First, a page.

Until we security practitioners can separate the hype from the facts, and can articulate these facts in terms management can understand and support, we will never get beyond the charlatans, headline grabbers and other “self-licking ice cream cones.” Some might even look upon this new, “bold initiative” by NASA as quitting at a game that’s seen by them as “too hard.” I doubt seriously that they tried to approach the problem using a non-academic, non-research approach. It needed to be said. Perhaps if the organization taking the “bold steps” were one that had succeeded at implementing the NIST guidance, there might be more followers, in greater numbers.

Perhaps it’s too hard because folks are merely staring at their organization’s navel and not looking at the larger picture?

Lastly, security needs to be approached strategically as well as tactically. As Sun Tzu said, “Tactics without strategy is the noise before defeat.”

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Posted in FISMA, NIST, Public Policy, Rants, Risk Management, What Doesn't Work, What Works | 14 Comments »

IKANHAZFIZMA Tackles the Consensus Audit Guidelines

Posted February 26th, 2009 by

CAG Fever… we haz it here at Guerilla-CISO.  So far the konsensus is that CAG works well as a “Best Practices” document but not really as an auditable standard.  We’re thinking that CAG will provide the rope with which our IGs and GAO will hang us.

funny pictures

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Posted in IKANHAZFIZMA | 3 Comments »

Clouds of CAG Confusion

Posted February 26th, 2009 by

Did you know that the US Department of Defense published the Consensus Audit Guidelines?  Yes, it’s true!  At least according to a ZDNet UK article title, “US Dept of Defense lists top 20 security controls“.

There is a haze of confusion settling around the Consensus Audit Guidelines origins.  The text of the CAG press release (pdf) is clear that it is developed by a consortium of federal agencies and private organizations.  It further states CAG is part of the Center for Strategic and International Studies work on CSIS Commission report on Cybersecurity for the 44th Presidency.  The title of the CAG press release is also equally clear that it is from a “Consortium of US Federal Cybersecurity Experts” which is substantively different than a consortium of federal agencies and private organizations.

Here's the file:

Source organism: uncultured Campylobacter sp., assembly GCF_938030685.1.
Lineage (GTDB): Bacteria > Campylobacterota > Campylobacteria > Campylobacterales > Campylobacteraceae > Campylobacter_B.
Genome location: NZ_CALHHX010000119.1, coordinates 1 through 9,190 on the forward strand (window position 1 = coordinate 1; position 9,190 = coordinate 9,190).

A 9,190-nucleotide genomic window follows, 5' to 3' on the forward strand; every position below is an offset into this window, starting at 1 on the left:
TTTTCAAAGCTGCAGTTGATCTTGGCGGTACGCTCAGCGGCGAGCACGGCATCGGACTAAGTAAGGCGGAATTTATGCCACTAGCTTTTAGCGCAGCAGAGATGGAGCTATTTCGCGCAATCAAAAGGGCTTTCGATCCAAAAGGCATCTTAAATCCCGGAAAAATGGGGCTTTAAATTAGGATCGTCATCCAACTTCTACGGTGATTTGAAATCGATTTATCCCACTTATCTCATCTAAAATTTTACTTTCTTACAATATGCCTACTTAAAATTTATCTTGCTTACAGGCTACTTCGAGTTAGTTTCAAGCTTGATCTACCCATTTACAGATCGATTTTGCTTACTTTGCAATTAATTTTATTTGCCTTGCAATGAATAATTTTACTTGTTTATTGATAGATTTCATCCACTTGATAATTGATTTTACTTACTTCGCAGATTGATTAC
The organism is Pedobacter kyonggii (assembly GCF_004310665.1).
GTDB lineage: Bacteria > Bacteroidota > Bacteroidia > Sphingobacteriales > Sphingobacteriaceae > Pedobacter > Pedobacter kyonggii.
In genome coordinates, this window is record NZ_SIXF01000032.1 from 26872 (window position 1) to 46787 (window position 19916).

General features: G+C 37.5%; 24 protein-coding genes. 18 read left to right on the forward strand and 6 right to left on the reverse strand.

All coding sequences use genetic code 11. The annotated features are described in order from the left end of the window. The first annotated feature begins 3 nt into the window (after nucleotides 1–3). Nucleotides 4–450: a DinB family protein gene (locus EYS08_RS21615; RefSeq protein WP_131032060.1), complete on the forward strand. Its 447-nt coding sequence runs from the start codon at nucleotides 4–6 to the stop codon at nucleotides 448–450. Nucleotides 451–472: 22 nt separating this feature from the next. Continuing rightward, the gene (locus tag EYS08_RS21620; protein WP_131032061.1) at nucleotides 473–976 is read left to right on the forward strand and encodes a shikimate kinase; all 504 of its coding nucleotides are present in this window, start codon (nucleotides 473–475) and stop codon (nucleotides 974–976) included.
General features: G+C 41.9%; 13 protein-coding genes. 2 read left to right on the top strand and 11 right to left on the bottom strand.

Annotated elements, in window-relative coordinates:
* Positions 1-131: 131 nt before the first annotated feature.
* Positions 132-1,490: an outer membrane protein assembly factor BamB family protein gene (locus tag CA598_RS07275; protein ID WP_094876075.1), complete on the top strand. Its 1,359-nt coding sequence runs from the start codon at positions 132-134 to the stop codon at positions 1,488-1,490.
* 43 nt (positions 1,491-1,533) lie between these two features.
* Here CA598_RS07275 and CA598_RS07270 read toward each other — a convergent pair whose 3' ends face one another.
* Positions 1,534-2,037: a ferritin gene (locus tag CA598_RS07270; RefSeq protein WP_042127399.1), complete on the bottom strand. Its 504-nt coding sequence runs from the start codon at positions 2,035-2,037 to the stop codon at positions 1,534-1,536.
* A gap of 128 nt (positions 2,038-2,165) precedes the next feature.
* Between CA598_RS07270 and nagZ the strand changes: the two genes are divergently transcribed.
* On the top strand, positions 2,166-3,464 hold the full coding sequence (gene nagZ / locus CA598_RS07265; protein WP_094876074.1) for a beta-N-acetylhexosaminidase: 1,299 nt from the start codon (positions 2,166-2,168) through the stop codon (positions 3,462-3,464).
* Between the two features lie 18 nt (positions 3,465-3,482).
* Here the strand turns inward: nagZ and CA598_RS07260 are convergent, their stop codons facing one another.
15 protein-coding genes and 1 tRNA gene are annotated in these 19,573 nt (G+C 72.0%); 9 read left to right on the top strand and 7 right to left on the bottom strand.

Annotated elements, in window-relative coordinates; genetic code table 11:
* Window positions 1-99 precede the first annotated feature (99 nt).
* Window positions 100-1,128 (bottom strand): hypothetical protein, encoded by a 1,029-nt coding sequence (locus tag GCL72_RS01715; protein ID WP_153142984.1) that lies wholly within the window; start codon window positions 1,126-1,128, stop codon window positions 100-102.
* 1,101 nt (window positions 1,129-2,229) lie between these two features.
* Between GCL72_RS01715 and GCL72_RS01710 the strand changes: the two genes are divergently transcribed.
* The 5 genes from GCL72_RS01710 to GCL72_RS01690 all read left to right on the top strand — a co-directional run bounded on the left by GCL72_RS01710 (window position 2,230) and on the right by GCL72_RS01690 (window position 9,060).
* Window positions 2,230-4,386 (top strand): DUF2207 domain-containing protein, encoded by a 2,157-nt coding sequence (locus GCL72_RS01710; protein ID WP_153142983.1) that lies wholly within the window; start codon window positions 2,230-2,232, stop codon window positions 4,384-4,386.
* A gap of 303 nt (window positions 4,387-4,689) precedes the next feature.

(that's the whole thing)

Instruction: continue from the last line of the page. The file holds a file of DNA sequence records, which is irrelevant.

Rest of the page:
The press release relates that CAG was initiated when a team discovered similarities between massive data losses by the US defense industrial base (DIB) and attacks on Federal agencies.  The project then grew as more agencies agreed to become involved.  Following the current public review of CAG the next steps for development are listed as pilot implementations at government agencies, a CIO Council review and an IG review. The clear inference of this origin story and ennumeration of steps is that the project has official Federal backing.

Let’s test that inference.  Click here for a Google search of the entire *.gov hierarchy for “Consensus Audit Guidelines”.  As I write this there is exactly one entry.  From oregon.gov.  A search using usa.gov (which uses live.com) has the same results.  Looking around the various organizations listed as contributors doesn’t yield any official announcements.

So why the confusion in the press?  Why does it appear from the news articles that this is an Federal project?  I wouldn’t speculate.

On a slightly different topic, I’ve been reading through the Consensus Audit Guidelines themselves and enjoying the guidance it provides.  I’ll write up a more complete analysis of it once I have finished my read through.  My initial impression is that CAG controls provide worthwhile recommendations but the framework for implementation needs development.

All Aboard the Astroturfmobile photo by andydr.  Perhaps an explanation is in order….

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Posted in Technical, What Doesn't Work | 7 Comments »